This week’s lesson (Lesson 10 in the manual) presents several stories, each of which can be seen as variations of a theme contained in a scripture quoted by Jesus in Matthew 12:7:
“I will have mercy, and not sacrifice”
In each story, Jesus commands, expounds upon and demonstrates mercy in the face of Phariseeism which has replaced mercy with legalism, cold-heartedness and self-righteousness. The LDS Bible Dictionary says the following about Pharisees: “They prided themselves on their strict observance of the law, and on the care with which they avoided contact with things gentile ... They upheld the authority of oral tradition as of equal value with the written law. The tendency of their teaching was to reduce religion to the observance of a multiplicity of ceremonial rules, and to encourage self-sufficiency and spiritual pride.”
The gospels are replete with descriptions of Jesus’ many encounters with Pharisees. Today’s lesson focuses on conflicts involving the meaning of the Sabbath and on Pharisees’ treatment of societal outcasts. In each case, these conflicts were manifestations of much deeper theological differences between the “old skins” of the Pharisees and the “new wine” of the Gospel.
Lord of the Sabbath Day; Lord of Mercy
The first story involving the Sabbath is recorded in Matthew 12:1-8 (Amplified Bible):
“At that particular time Jesus went through the fields of standing grain on the Sabbath; and His disciples were hungry, and they began to pick off the spikes of grain and to eat. And when the Pharisees saw it, they said to Him, See there! Your disciples are doing what is unlawful and not permitted on the Sabbath. [Jesus] said to them, Have you not even read what David did when he was hungry, and those who accompanied him -- How he went into the house of God and ate the loaves of the showbread -- which was not lawful for him to eat, nor for the men who accompanied him, but for the priests only? Or have you never read in the Law that on the Sabbath the priests in the temple violate the sanctity of the Sabbath [breaking it] and yet are guiltless? But I tell you, Something greater and more exalted and more majestic than the temple is here! And if you had only known what this saying means, I desire mercy [readiness to help, to spare, to forgive] rather than sacrifice and sacrificial victims, you would not have condemned the guiltless. For the Son of Man is Lord [even] of the Sabbath.”
To the Pharisees, Jesus’ statement that He was Lord of the Sabbath was blasphemy because it was God who had created the Sabbath. “To claim then to be Lord of the Sabbath was essentially to claim to be God. When Jesus called Himself ‘Lord of the Sabbath,’ He struck the severest blow at the Pharisaic system because the Pharisaic system, the system of works, merit, self-righteousness, achievement, attainment, of spiritual relationship with God through ceremony and ritual and external law-keeping, found its focal point in the Sabbath.” [Source] Jesus, however, would have none of it. As He said in Mark 2:27: “The Sabbath was made for man, and not man for the Sabbath.”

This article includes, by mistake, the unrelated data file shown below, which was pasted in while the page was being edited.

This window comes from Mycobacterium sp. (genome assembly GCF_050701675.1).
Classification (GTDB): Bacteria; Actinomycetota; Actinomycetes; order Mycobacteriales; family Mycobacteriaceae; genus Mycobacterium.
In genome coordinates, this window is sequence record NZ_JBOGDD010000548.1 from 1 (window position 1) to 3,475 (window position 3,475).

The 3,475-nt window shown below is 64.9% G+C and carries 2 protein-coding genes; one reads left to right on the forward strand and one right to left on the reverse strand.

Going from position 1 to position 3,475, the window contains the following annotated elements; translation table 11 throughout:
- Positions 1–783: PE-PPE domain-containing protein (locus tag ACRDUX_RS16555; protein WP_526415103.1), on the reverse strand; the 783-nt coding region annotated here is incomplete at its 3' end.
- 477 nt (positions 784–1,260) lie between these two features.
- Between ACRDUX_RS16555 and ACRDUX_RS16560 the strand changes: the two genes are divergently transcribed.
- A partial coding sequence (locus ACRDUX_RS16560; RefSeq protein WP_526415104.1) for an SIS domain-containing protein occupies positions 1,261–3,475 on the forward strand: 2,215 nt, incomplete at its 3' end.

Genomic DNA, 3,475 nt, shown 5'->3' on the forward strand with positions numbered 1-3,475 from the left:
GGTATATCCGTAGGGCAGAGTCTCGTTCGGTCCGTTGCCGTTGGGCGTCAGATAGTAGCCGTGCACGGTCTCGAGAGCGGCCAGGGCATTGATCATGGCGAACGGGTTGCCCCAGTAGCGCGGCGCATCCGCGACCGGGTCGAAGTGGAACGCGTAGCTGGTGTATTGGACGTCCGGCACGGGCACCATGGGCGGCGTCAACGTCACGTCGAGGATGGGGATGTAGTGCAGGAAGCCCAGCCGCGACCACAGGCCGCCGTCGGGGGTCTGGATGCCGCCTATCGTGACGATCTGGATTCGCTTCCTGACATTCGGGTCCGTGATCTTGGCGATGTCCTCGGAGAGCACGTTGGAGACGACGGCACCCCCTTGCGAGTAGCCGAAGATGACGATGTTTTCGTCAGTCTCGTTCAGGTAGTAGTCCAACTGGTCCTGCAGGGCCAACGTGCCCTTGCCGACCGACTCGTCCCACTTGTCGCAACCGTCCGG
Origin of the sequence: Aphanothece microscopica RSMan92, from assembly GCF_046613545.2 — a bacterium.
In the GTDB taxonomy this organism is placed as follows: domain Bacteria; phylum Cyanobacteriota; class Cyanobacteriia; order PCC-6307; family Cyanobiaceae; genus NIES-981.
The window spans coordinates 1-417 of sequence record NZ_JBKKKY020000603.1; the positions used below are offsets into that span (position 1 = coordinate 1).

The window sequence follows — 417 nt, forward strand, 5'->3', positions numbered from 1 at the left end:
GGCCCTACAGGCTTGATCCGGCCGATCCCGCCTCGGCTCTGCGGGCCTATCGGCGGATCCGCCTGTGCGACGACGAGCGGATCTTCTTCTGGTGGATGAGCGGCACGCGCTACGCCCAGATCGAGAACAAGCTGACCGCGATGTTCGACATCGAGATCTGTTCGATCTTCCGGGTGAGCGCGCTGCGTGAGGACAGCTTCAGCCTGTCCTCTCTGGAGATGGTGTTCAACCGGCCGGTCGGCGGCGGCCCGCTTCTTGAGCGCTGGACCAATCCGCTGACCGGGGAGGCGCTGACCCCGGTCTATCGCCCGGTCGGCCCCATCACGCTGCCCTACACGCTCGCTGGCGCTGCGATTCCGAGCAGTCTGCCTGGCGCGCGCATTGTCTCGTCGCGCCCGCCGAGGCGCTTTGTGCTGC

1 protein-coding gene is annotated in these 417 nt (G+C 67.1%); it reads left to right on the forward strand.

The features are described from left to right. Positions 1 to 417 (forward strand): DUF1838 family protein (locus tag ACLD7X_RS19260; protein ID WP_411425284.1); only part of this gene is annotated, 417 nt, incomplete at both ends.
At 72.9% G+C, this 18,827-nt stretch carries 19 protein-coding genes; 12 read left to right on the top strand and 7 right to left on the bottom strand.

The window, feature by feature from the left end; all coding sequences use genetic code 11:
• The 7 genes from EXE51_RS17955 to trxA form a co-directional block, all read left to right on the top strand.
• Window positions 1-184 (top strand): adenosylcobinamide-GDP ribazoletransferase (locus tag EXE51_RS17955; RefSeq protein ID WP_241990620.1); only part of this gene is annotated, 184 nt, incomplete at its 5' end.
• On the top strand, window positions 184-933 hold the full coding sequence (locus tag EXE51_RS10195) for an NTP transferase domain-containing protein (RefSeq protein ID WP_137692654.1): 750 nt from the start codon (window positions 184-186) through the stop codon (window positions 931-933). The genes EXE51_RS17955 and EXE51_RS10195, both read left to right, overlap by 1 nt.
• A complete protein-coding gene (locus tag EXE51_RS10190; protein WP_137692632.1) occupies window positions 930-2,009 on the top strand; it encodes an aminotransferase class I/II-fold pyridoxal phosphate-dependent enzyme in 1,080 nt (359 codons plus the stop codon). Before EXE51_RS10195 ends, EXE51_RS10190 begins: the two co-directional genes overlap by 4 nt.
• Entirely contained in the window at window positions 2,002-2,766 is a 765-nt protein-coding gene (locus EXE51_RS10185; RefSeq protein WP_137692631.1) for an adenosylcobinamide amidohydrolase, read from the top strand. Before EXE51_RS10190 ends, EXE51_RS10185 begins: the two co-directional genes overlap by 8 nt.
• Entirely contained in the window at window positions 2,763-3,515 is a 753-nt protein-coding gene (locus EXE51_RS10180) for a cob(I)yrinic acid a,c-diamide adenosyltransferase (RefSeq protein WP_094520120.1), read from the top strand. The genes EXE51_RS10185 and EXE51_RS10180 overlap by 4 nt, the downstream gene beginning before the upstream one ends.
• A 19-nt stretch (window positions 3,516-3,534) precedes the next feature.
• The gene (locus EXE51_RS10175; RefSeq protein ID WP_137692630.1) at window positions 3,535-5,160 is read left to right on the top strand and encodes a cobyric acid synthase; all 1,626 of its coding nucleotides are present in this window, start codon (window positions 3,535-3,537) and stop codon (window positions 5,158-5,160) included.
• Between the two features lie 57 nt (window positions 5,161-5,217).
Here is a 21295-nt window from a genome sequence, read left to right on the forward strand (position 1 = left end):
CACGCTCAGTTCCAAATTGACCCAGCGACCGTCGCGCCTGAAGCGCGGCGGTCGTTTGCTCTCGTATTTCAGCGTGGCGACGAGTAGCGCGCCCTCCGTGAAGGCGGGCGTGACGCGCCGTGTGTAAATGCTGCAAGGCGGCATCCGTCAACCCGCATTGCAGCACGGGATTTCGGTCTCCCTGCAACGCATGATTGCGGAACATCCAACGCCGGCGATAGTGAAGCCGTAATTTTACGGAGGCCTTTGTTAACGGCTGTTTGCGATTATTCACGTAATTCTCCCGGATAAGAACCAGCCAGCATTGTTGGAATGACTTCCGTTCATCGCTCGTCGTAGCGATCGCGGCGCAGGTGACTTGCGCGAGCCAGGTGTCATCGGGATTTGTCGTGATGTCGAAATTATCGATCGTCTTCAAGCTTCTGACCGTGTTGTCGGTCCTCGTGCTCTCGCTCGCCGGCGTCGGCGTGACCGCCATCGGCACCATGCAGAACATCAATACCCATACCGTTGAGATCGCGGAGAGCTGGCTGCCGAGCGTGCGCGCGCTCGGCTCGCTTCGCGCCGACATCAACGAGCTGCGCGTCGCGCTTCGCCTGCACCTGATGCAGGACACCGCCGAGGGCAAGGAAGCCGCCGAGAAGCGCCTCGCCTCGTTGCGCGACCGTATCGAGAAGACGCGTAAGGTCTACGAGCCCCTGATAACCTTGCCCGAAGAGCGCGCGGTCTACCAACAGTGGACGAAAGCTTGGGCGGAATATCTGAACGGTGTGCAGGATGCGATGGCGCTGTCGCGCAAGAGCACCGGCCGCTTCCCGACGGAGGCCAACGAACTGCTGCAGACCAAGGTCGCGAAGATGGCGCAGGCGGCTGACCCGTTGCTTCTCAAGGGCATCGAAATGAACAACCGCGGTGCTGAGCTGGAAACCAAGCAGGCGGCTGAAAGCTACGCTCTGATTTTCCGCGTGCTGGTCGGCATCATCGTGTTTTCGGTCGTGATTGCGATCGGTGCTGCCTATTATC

As the Bible Dictionary indicates, the essence of Phariseeism was reducing the worship of God and religion to adherence to an ever-increasing set of rules which bred self-righteousness, intolerance and spiritual self-reliance, turning the focus of its adherents away from God and others to themselves. As one commentator has written of the Pharisees, “they’re callous, they're compassionless, they are brutal, and they are merciless toward people suffering. They are fanatical about their self-righteous rules.” On top of everything else, they despised Gentiles and reveled in their “chosen” status.
In short, they were the exact opposite of everything Jesus stood for and was trying to teach the people. Through His rebuke of the Pharisees, Jesus pointed out that what He and His Father desired was not self-conceived and self-imposed adherence to a set of man-made rules that shut and his less desirable God out; but rather mercy – a readiness to help others, to spare others, to forgive others – all of which turned one toward others and toward God.
To drive this point home, Jesus then proceeded – on the same Sabbath day – to heal a man with a withered hand, which of course drove the Pharisees crazy. Not only that, but Matthew 12:15 tells us that “great multitudes” followed Jesus, and he healed them all.
Do you look around you and see those who derive a sense of their self-worth, of their “goodness,” of their “righteousness” by how well they execute or conform to a set of rules? Do you know of those whose commitment to doing a multitude of “things” makes them less tolerant of others, particularly those who are “different”, less willing to be compassionate, more self-absorbed and less other-directed? Those who put rules ahead of relationships, who equate love with obedience rather than giving? Who distance themselves from “gentiles” and who take pride in their “chosen” status?
If you see and know such people, know that the Sabbath was made for man, and not man for the Sabbath. The Lord of the Sabbath would have mercy, and not sacrifice. That Lord of the Sabbath would heal (and love) us all, despite any and all the Pharisaical rules to the contrary. And that this Lord of the Jewish Sabbath routinely reached out to the “unclean” – the “orphans of God.”
As you contemplate this, I invite you to listen to this song, Orphans of God, performed by Avalon and suggested by our unofficial class music director, musician Kevin Jacobson.
Your Faith Has Saved You
We next turn to an account set forth in the 7th chapter of the Gospel of Luke, a Gentile who was the only New Testament writer who was not a Jew. Luke intended his gospel for Gentile Christians, wanting to give an account of the gospel to a non-Jewish audience who were not accustomed to Jewish beliefs and practices and who lived in a society dominated by Greek culture and language.